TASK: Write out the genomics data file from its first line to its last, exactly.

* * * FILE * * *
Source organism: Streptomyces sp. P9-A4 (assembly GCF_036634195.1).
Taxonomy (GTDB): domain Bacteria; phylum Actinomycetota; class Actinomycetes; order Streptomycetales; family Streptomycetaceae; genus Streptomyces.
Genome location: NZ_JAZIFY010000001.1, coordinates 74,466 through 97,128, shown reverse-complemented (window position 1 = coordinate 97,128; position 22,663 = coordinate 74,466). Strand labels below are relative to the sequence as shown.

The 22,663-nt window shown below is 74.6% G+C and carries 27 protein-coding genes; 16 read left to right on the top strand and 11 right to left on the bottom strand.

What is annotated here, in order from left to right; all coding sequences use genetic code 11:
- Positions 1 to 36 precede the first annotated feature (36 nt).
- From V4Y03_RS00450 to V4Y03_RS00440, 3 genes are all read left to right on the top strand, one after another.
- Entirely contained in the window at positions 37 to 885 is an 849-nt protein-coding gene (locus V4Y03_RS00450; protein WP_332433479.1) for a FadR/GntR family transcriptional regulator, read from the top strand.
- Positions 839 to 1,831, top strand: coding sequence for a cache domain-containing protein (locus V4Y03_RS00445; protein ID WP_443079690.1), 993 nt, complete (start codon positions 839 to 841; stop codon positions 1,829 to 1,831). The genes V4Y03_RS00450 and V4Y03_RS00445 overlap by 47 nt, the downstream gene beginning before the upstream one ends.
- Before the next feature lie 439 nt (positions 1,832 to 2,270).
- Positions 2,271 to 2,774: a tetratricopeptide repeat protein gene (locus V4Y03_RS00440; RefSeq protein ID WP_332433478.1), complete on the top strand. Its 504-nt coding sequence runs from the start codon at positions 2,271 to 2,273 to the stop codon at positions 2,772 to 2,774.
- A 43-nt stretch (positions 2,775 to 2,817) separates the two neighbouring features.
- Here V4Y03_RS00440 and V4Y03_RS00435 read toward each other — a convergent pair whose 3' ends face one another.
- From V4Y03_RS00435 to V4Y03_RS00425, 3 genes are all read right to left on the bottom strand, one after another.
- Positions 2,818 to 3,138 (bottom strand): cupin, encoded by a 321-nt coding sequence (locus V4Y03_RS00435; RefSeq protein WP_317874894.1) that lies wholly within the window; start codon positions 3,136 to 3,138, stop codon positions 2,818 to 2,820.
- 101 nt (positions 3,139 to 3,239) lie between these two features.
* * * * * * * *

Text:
Source organism: Streptomyces sp. P9-A4 (assembly GCF_036634195.1).
Taxonomy (GTDB): domain Bacteria; phylum Actinomycetota; class Actinomycetes; order Streptomycetales; family Streptomycetaceae; genus Streptomyces.
Genome location: NZ_JAZIFY010000001.1, coordinates 74,466 through 97,128, shown reverse-complemented (window position 1 = coordinate 97,128; position 22,663 = coordinate 74,466). Strand labels below are relative to the sequence as shown.

The 22,663-nt window shown below is 74.6% G+C and carries 27 protein-coding genes; 16 read left to right on the top strand and 11 right to left on the bottom strand.

What is annotated here, in order from left to right; all coding sequences use genetic code 11:
- Positions 1 to 36 precede the first annotated feature (36 nt).
- From V4Y03_RS00450 to V4Y03_RS00440, 3 genes are all read left to right on the top strand, one after another.
- Entirely contained in the window at positions 37 to 885 is an 849-nt protein-coding gene (locus V4Y03_RS00450; protein WP_332433479.1) for a FadR/GntR family transcriptional regulator, read from the top strand.
- Positions 839 to 1,831, top strand: coding sequence for a cache domain-containing protein (locus V4Y03_RS00445; protein ID WP_443079690.1), 993 nt, complete (start codon positions 839 to 841; stop codon positions 1,829 to 1,831). The genes V4Y03_RS00450 and V4Y03_RS00445 overlap by 47 nt, the downstream gene beginning before the upstream one ends.
- Before the next feature lie 439 nt (positions 1,832 to 2,270).
- Positions 2,271 to 2,774: a tetratricopeptide repeat protein gene (locus V4Y03_RS00440; RefSeq protein ID WP_332433478.1), complete on the top strand. Its 504-nt coding sequence runs from the start codon at positions 2,271 to 2,273 to the stop codon at positions 2,772 to 2,774.
- A 43-nt stretch (positions 2,775 to 2,817) separates the two neighbouring features.
- Here V4Y03_RS00440 and V4Y03_RS00435 read toward each other — a convergent pair whose 3' ends face one another.
- From V4Y03_RS00435 to V4Y03_RS00425, 3 genes are all read right to left on the bottom strand, one after another.
- Positions 2,818 to 3,138 (bottom strand): cupin, encoded by a 321-nt coding sequence (locus V4Y03_RS00435; RefSeq protein WP_317874894.1) that lies wholly within the window; start codon positions 3,136 to 3,138, stop codon positions 2,818 to 2,820.
- 101 nt (positions 3,139 to 3,239) lie between these two features.